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Mola Sasa, Colombia

Women of the Kuna (or Guna) indigenous group, originally from the San Blas islands of Panama, are famous for their fabulous reverse appliqué known as molas: rectangles of cloth in colorful cut-away layers. As many of this group migrated to Colombia, Yasmin Sabet founded Mola Sasa to preserve their unique craft and find a wide market to provide a livelihood. Celebrated by Vogue and international fashion icons, Mola Sasa adapts traditional techniques to make luxurious clutches, bangles, and pillows . . . and dresses and jackets for Ibu.

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Mothers in Action, Peru

Women in rural highland Peru tend alpaca, which they sheer without harm, and then knit soft, warm sweaters and ruanas for livelihood. Believing it possible to create fashion with love, and to preserve the planet while doing so, these women are organized under the Fair Trade practices begun by America Durand in 2007 with twelve women. Now, over 250 women join these efforts and are sustained by their work.

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Pais, Peru

Sisters Marta and Sandra Castañeda founded Pais in their native Peru, offering women of the highlands a livelihood for their remarkable weaving skills. Some continue to work on a back-strap loom in the ancient ways of that region, rich in weaving history. Ibu collaborates with the women of Pais to create clutches, pouches, cosmetic bags, and other accessories in colors bright and chic.

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Queen Amina, Nigeria

Named for the 16th-century ruler of the Zazzau Emirate, Queen Amina, the women of Zaria City, Northern Nigeria, draw inspiration from her fierce initiatives and leadership. Founded by Hassana Yusef, these women employ their skills with fine Hausa embroidery, collaborating with Ibu to interpret their designs into caftans and tunics on their crisp white damask.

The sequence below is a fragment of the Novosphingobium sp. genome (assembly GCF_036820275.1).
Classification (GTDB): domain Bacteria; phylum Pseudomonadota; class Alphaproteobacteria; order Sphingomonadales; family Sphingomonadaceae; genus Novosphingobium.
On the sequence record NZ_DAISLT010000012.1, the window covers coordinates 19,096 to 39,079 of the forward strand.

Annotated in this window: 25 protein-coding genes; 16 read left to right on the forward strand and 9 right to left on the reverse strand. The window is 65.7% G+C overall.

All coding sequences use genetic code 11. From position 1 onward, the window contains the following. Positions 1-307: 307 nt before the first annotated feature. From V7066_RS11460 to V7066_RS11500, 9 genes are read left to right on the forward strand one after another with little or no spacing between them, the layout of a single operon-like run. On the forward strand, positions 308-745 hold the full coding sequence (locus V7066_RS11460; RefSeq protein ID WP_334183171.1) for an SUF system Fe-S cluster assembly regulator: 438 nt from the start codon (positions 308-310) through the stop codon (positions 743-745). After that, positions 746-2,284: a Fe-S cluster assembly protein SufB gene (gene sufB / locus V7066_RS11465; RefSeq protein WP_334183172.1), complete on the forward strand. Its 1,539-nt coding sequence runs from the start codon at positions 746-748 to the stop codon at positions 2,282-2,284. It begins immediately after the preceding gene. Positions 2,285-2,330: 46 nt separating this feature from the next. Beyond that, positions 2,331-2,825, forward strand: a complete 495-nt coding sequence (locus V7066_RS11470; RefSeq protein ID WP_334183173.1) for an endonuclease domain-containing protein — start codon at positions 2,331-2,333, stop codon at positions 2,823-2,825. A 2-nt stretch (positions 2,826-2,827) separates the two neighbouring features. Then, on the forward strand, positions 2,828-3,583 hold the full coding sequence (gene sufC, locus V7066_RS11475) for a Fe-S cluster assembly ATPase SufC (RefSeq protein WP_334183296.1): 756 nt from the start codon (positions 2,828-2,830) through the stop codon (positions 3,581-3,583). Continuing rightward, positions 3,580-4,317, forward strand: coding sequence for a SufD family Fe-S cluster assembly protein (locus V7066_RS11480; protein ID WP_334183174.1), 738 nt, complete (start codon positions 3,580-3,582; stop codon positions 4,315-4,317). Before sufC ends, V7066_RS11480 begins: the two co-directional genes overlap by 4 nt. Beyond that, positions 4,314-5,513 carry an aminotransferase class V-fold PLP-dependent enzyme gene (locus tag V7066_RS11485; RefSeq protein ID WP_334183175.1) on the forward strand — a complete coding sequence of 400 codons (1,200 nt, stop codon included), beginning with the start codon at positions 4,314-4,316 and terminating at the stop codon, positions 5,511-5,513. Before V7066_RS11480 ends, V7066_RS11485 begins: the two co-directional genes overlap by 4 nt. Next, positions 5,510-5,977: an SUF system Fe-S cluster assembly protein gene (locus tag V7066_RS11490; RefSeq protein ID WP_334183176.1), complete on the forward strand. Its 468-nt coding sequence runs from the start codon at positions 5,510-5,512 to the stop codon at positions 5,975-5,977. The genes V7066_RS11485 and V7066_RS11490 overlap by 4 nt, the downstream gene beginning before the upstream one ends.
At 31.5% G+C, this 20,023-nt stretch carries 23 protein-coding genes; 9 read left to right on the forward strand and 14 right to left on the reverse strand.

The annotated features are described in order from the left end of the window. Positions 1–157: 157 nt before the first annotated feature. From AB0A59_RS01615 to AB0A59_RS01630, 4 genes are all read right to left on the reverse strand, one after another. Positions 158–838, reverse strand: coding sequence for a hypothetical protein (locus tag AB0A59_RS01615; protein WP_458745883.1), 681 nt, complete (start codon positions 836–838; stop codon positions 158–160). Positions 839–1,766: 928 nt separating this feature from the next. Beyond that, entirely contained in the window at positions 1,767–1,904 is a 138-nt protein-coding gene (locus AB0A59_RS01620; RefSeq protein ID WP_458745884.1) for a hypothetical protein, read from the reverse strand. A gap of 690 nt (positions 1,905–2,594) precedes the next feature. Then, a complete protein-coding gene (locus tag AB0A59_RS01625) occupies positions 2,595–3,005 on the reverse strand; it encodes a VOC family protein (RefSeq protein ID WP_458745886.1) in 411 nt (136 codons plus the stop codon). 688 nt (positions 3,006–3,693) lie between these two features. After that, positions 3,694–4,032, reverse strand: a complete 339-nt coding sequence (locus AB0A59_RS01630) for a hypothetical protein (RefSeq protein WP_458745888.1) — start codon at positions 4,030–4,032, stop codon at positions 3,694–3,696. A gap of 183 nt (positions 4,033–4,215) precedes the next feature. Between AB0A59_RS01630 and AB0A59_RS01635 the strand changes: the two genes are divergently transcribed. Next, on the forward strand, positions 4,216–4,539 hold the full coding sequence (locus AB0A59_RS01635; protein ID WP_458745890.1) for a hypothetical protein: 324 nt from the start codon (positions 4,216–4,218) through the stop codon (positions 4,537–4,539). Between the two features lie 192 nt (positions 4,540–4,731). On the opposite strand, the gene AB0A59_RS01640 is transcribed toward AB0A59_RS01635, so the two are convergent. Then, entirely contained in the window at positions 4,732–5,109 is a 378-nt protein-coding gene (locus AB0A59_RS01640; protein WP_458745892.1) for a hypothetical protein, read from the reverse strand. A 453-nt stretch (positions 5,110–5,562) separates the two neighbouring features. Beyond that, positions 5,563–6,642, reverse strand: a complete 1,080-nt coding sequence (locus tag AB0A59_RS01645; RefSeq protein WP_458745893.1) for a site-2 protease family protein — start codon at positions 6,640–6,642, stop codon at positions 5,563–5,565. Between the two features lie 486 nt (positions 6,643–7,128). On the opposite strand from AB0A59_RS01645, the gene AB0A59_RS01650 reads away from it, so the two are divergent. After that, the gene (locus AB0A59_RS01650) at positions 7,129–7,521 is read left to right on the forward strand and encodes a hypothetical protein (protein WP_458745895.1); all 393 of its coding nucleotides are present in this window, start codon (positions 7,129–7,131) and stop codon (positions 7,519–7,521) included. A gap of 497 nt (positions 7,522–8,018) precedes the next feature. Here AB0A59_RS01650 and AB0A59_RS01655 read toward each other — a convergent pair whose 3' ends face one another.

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Seven Sisters, Kyrgyzstan

The seven Sharshembieva sisters remember watching their grandmother lay felted patterns down to make carpets as she explained the legends held in each design. As nomads, the Kyrgyz used wool felting to depict totems of their tribe and keep yurts warm in the snowy mountains.The sisters took that heritage skill and innovated on silk, creating scarves and apparel which carry forward their rich past and employ women in the making of something new.

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Sevya, India

Named for a Sanskrit word meaning "caring through service", Sevya is dedicated to preserving the indigenous art forms and cultures of India and supporting the artisan communities who uphold these traditions. All of their products embody centuries-old traditions, interpreting these eco-friendly methods in contemporary styles on the handloom, through block-printing, and embroidery.

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SheWorks, Pakistan

The rural women of Pakistan carry a wealth of heritage embroidery skills, now employed to reach a wide external market and, with that income, to sustain their families in areas where there is little or no other work. An accomplished designer, Samina Mahmud founded SheWorks to celebrate this craft and the women who carry it forward. In close collaboration with Ibu, Samina works with five groups of 20 to 25 women, impacting 1,200 people.

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Zuri, Kenya

It began at a wedding in Kenya, when Sandra Zhao wore a colorful African-print dress she designed, and Ashleigh Miller deemed it perfect for everyone. These two new friends collaborated with women in Kenya to source the best fabric and construct a stylish dress for a wide and appreciative market. Known for wild, colorful prints and a flattering shape, the Zuri dress is one of our most popular and enduring styles, and the women of Kenya prosper because of it.